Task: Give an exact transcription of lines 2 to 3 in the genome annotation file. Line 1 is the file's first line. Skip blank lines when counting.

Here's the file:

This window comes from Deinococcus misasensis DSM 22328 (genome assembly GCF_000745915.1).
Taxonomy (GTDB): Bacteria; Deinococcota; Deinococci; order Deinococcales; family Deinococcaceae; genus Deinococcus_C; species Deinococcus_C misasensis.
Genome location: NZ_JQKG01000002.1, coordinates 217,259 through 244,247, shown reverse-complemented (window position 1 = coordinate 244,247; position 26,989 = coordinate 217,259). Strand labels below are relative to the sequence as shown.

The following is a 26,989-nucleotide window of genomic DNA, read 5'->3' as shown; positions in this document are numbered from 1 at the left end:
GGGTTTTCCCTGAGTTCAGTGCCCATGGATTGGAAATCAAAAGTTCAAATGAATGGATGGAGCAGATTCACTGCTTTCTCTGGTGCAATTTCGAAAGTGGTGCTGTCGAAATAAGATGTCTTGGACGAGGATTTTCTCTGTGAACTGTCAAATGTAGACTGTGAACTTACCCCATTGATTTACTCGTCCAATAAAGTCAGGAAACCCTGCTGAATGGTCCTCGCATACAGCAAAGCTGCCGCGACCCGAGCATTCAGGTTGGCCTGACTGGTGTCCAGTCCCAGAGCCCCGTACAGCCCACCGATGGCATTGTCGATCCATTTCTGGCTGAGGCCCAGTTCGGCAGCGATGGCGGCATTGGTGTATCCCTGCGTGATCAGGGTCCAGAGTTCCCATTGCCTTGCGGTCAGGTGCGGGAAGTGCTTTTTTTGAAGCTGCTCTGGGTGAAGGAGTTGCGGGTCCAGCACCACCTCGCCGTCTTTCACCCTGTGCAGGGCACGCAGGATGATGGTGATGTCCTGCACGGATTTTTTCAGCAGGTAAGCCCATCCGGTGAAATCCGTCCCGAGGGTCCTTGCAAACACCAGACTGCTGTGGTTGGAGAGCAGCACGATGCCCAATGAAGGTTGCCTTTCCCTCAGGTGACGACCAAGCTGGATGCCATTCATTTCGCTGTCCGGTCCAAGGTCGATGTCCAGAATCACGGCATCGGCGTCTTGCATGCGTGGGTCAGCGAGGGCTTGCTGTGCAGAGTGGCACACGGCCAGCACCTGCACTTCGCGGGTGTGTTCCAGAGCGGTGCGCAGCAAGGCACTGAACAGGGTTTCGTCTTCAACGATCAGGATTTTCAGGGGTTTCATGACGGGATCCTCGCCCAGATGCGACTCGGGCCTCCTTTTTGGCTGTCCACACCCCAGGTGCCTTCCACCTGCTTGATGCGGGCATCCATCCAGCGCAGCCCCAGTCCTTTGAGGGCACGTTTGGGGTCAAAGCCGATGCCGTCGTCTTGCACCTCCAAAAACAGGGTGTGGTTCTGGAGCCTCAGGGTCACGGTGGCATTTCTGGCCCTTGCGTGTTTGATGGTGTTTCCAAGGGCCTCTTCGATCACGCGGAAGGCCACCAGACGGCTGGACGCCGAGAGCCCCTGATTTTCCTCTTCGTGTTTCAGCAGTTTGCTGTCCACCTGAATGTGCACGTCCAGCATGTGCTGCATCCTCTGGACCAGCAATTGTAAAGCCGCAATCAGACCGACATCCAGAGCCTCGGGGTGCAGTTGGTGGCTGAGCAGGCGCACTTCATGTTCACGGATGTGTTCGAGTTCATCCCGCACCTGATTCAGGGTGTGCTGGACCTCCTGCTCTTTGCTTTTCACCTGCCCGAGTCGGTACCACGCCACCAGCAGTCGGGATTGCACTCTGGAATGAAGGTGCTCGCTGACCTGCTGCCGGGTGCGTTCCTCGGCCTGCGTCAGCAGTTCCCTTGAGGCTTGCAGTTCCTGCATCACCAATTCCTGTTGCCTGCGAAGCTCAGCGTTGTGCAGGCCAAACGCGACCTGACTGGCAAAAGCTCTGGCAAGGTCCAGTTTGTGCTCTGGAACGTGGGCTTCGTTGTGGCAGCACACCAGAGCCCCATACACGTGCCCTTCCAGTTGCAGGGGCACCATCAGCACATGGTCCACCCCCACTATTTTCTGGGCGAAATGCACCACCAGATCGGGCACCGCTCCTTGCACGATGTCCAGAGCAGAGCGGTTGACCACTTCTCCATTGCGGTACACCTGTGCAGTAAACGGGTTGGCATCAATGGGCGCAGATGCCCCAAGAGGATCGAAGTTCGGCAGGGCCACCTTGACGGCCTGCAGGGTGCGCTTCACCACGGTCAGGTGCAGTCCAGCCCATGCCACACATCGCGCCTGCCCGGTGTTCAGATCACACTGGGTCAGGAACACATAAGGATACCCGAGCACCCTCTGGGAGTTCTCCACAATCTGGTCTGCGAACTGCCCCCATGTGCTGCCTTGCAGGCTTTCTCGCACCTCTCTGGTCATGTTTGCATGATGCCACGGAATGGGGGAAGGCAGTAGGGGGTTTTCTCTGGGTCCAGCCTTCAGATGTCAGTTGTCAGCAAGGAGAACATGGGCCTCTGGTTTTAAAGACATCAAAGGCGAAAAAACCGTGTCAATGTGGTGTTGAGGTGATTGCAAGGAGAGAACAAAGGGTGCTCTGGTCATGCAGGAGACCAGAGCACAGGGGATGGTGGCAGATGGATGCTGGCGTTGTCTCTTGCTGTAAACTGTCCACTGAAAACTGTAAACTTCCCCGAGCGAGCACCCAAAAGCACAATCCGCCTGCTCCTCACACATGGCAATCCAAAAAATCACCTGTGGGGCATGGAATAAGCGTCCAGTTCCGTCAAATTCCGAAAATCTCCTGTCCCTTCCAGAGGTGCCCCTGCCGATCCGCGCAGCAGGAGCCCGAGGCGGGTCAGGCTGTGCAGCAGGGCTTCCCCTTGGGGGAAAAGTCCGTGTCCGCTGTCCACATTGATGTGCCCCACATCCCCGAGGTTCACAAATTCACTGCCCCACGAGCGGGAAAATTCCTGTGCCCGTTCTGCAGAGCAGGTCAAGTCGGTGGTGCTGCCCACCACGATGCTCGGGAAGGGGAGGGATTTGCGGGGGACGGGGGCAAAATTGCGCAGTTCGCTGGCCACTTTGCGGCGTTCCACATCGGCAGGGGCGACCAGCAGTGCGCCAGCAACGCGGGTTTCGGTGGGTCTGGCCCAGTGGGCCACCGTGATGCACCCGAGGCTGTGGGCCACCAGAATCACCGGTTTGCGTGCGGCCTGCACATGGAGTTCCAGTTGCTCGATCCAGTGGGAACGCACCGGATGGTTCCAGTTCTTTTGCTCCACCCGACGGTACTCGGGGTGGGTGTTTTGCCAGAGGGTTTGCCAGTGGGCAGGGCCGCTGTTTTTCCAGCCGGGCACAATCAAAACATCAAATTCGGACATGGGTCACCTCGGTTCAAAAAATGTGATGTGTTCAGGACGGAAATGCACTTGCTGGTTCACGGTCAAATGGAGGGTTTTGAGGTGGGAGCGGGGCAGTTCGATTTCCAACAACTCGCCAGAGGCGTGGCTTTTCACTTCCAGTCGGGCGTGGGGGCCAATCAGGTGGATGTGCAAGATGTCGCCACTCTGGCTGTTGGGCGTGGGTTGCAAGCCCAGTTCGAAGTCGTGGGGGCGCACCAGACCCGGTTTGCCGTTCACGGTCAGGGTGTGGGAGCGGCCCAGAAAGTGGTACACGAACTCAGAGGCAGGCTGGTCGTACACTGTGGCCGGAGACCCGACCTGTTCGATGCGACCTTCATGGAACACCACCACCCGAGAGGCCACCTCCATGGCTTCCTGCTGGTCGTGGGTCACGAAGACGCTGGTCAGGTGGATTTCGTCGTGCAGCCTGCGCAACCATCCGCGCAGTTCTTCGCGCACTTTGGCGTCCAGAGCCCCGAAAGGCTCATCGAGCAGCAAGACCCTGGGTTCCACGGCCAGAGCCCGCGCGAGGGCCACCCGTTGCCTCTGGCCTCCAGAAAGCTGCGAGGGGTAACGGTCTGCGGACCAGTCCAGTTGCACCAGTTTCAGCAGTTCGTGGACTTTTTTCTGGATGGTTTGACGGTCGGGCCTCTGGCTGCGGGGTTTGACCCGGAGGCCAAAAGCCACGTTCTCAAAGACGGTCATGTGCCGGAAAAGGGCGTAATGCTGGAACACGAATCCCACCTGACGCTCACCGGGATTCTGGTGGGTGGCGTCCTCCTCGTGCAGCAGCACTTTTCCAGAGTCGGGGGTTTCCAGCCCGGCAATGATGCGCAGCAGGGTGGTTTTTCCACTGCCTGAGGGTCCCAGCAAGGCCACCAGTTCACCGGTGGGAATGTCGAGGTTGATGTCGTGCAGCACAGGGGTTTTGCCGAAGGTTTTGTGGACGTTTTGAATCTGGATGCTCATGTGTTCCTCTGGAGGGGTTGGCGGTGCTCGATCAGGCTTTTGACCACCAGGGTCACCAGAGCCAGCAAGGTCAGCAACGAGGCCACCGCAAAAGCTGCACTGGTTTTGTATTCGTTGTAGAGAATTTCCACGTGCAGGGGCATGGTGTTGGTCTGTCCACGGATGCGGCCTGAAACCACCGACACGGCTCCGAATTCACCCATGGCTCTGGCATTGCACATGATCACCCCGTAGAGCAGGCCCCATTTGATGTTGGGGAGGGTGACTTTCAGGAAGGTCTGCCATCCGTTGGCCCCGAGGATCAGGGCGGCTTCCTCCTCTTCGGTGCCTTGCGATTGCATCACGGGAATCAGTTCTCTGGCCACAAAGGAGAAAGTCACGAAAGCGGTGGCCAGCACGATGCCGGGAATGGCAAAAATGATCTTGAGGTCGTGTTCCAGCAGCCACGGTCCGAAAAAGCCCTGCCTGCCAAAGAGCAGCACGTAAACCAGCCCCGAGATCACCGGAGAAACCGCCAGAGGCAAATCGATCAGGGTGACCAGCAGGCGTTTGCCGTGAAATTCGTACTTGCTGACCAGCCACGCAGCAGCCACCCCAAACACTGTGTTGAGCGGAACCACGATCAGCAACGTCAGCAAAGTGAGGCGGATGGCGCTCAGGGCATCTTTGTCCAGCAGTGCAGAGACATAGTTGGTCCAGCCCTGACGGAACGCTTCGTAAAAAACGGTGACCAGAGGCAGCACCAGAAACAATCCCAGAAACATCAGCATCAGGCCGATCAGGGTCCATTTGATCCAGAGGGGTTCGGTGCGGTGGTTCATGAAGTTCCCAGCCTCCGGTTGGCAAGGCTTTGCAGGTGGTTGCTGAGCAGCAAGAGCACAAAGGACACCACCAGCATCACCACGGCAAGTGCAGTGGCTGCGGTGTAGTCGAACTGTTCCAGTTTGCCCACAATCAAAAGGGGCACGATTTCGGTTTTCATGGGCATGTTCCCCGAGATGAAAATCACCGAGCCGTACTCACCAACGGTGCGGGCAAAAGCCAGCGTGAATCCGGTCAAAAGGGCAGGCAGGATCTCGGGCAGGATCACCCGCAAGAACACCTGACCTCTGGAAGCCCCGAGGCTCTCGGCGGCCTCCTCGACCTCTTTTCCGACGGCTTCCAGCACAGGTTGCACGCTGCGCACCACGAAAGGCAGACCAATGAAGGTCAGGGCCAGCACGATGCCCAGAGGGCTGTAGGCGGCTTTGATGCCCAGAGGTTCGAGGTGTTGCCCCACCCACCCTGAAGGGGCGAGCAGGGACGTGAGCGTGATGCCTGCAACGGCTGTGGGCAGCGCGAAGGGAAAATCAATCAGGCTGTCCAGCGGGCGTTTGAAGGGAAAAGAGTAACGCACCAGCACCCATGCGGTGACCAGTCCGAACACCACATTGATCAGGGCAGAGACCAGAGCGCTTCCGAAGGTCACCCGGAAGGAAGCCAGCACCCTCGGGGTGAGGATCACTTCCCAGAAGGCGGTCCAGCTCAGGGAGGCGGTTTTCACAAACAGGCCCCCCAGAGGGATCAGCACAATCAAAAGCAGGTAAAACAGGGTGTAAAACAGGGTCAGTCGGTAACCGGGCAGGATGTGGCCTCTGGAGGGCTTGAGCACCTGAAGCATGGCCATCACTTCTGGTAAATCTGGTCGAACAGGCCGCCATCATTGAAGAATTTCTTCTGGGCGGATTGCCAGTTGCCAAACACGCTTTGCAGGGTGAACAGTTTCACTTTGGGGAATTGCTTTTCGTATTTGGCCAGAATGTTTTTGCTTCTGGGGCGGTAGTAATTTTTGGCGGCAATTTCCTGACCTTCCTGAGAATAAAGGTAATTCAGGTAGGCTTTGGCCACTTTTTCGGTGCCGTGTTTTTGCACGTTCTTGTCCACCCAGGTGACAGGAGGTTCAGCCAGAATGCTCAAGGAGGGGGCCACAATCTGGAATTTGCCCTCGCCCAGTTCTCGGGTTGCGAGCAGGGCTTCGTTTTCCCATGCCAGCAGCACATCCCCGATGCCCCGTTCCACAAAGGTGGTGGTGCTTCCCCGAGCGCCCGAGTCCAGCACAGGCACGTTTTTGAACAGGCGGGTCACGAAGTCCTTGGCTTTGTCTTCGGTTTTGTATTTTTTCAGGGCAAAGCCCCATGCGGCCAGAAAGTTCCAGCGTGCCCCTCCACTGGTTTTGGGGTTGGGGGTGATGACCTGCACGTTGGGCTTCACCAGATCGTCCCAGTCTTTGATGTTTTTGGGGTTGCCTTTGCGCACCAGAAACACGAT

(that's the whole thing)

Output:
Taxonomy (GTDB): Bacteria; Deinococcota; Deinococci; order Deinococcales; family Deinococcaceae; genus Deinococcus_C; species Deinococcus_C misasensis.
Genome location: NZ_JQKG01000002.1, coordinates 217,259 through 244,247, shown reverse-complemented (window position 1 = coordinate 244,247; position 26,989 = coordinate 217,259). Strand labels below are relative to the sequence as shown.